Ethical Challenges in Diagnosis & Disclosure
The PSEEN Initiative aims to indentify and examine ethical and policy issues generated by rapidly advancing technologies that will allow early detection and possibly prevention of psychosis spectrum disorders.
In partnership with the Neuropsychiatry Section in Penn's Department of Psychiatry, we will approach these issues along two research tracks: empirical bioethics and normative analysis.
Key problems to be addressed by this initiative will be to clarify the concept of prodromal psychosis and examine derivative ethical challenges, such as appropriate disclosure of risk information, mitigating stigma, and respecting the autonomy of adolescents as transitional decision makers.
The PSEEN Initiative is supported a grant from the Greenwall Foundation.
Dominic Sisti, PhD, MBE, Assistant Professor of Medical Ethics; Director, The Scattergood Program for Applied Ethics in Behavioral Health Care; Department of Medical Ethics & Health Policy, Perelman School of Medicine, University of Pennsylvania
Research Personnel & Significant Contributors
Erich Dress, Clinical Research Coordinator, Neuropsychiatry Section, Department of Psychiatry, Perelman School of Medicine, University of Pennsylvania.
Monica Calkins, PhD, Associate Professor of Psychology; Director, Clinical Research Assessment, Schizophrenia Research Center and Brain Behavior Laboratory, Department of Psychiatry, Neuropsychiatry Section, Perelman School of Medicine, University of Pennsylvania
Raquel Gur, MD, PhD, Professor of Psychiatry, Neurology and Radiology; Director, Neuropsychiatry Section and the Schizophrenia Research Center; Vice Chair of Research Development, Department of Psychiatry, University of Pennsylvania Perelman School of Medicine
Andrea Segal, MS, Research Coordinator, The Scattergood Program for Applied Ethics in Behavioral Health Care; Adjunct Instructor, The School of Social Policy and Practice, University of Pennsylvania
Schizophrenia and other psychosis spectrum disorders do not develop de novo but emerge from prodromal stages that are named and operationalized differently depending on the research group or consortium and its theoretical orientation. As a result, a complex lexicon now exists for characterizing individuals’ risk of subclinical symptoms converting to psychosis. Researchers aim to develop instruments and methods to identify people at risk of psychosis, better understand their risks, and offer preventative treatments to arrest conversion to psychosis; ethical and policy questions loom large with each of these projects. In this paper, we canvass the lexical complexities of the at-risk status for psychosis and then consider ethical and policy challenges that researchers and clinicians face in disclosing, preventing, and treating psychosis risk.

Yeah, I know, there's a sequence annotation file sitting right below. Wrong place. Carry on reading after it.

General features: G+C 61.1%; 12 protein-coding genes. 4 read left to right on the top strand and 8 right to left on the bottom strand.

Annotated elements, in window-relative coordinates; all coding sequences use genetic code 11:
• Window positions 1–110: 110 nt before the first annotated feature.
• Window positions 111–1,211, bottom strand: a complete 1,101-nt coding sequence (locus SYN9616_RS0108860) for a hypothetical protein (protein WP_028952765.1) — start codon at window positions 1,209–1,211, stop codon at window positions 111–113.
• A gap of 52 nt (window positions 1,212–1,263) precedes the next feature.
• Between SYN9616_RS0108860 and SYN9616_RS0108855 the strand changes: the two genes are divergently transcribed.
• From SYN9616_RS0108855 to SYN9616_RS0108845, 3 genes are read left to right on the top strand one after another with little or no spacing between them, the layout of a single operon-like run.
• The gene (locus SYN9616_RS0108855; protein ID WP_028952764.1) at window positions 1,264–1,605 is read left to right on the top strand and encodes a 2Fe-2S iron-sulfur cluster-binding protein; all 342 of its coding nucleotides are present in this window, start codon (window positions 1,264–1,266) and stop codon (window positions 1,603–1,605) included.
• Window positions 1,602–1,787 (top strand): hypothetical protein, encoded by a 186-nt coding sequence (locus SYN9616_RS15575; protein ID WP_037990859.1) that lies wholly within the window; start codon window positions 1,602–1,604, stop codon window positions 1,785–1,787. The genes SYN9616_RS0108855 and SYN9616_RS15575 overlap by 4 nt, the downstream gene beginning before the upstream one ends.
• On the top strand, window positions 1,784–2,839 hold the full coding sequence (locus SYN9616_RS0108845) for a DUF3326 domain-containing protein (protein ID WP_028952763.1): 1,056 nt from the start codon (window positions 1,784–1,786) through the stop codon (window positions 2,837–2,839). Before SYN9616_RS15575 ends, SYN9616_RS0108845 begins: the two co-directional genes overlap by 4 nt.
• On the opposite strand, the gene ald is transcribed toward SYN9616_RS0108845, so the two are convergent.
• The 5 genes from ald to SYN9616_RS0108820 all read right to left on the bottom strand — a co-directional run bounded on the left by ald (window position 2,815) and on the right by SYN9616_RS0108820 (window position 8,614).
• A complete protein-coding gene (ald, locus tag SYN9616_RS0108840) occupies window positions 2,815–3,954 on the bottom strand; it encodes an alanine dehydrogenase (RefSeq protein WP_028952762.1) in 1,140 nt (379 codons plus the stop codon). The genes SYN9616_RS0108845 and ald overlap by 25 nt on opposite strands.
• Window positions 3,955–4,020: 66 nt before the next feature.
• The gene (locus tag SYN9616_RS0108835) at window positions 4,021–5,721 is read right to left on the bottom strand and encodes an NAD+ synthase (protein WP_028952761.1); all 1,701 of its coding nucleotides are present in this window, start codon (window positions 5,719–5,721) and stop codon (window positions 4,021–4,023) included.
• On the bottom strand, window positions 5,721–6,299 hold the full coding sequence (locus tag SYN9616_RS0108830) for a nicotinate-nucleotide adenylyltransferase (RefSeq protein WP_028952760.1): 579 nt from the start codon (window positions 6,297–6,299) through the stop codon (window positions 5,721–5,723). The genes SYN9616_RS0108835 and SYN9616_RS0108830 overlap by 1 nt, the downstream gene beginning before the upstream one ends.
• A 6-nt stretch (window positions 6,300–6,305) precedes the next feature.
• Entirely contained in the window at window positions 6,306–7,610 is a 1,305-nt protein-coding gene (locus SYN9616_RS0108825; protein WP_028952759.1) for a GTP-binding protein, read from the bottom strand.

Authors: Dominic Sisti, PhD & Monica Calkins, PhD
This is an exploratory study seeking to develop a greater understanding of what thoughts, concerns, and perceptions contribute to the lived experience of individuals diagnosed with a psychosis spectrum disorder, their caregivers, and mental health service providers. Qualitative research methodology [freelisting] is used for eliciting information on what issues are of greatest concern to these populations regarding topics such as mental health treatment, participation in research, and expectations for the future. The information obtained is intended to inform future follow-up studies and approaches to treatment and research among psychosis spectrum populations.
Researcher: Erich Dress, MBE, MPH (candidate), Clinical Research Coordinator, Neuropsychiatry Section, Department of Psychiatry, Perelman School of Medicine, University of Pennsylvania
Supervisors: Dominic Sisti, PhD; Rosie Frasso, PhD, MSc; Raquel Gur, MD, PhD